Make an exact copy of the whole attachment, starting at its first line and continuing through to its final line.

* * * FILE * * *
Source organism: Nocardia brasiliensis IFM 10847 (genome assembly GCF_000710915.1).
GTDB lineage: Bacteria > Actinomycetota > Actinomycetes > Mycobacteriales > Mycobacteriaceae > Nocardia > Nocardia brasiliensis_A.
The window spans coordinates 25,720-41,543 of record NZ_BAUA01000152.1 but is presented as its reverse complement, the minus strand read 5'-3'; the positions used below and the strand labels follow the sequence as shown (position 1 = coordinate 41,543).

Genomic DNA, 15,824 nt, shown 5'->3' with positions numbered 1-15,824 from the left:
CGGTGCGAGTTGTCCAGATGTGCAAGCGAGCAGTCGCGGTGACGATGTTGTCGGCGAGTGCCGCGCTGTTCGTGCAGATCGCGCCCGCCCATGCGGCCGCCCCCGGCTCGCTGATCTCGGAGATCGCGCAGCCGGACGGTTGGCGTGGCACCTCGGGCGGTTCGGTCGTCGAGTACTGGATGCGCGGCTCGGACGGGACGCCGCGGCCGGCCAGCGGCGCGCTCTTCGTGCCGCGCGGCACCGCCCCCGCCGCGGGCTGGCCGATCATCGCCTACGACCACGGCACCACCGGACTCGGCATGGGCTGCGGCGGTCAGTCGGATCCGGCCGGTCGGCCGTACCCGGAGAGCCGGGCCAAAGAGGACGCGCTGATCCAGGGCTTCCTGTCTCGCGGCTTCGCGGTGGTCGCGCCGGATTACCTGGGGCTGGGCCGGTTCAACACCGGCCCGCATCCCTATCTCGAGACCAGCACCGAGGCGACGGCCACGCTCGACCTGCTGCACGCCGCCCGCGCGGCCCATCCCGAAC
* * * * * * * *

Source organism: Nocardia brasiliensis IFM 10847 (genome assembly GCF_000710915.1).
GTDB lineage: Bacteria > Actinomycetota > Actinomycetes > Mycobacteriales > Mycobacteriaceae > Nocardia > Nocardia brasiliensis_A.
The window spans coordinates 25,720-41,543 of record NZ_BAUA01000152.1 but is presented as its reverse complement, the minus strand read 5'-3'; the positions used below and the strand labels follow the sequence as shown (position 1 = coordinate 41,543).

Genomic DNA, 15,824 nt, shown 5'->3' with positions numbered 1-15,824 from the left:
CGGTGCGAGTTGTCCAGATGTGCAAGCGAGCAGTCGCGGTGACGATGTTGTCGGCGAGTGCCGCGCTGTTCGTGCAGATCGCGCCCGCCCATGCGGCCGCCCCCGGCTCGCTGATCTCGGAGATCGCGCAGCCGGACGGTTGGCGTGGCACCTCGGGCGGTTCGGTCGTCGAGTACTGGATGCGCGGCTCGGACGGGACGCCGCGGCCGGCCAGCGGCGCGCTCTTCGTGCCGCGCGGCACCGCCCCCGCCGCGGGCTGGCCGATCATCGCCTACGACCACGGCACCACCGGACTCGGCATGGGCTGCGGCGGTCAGTCGGATCCGGCCGGTCGGCCGTACCCGGAGAGCCGGGCCAAAGAGGACGCGCTGATCCAGGGCTTCCTGTCTCGCGGCTTCGCGGTGGTCGCGCCGGATTACCTGGGGCTGGGCCGGTTCAACACCGGCCCGCATCCCTATCTCGAGACCAGCACCGAGGCGACGGCCACGCTCGACCTGCTGCACGCCGCCCGCGCGGCCCATCCCGAAC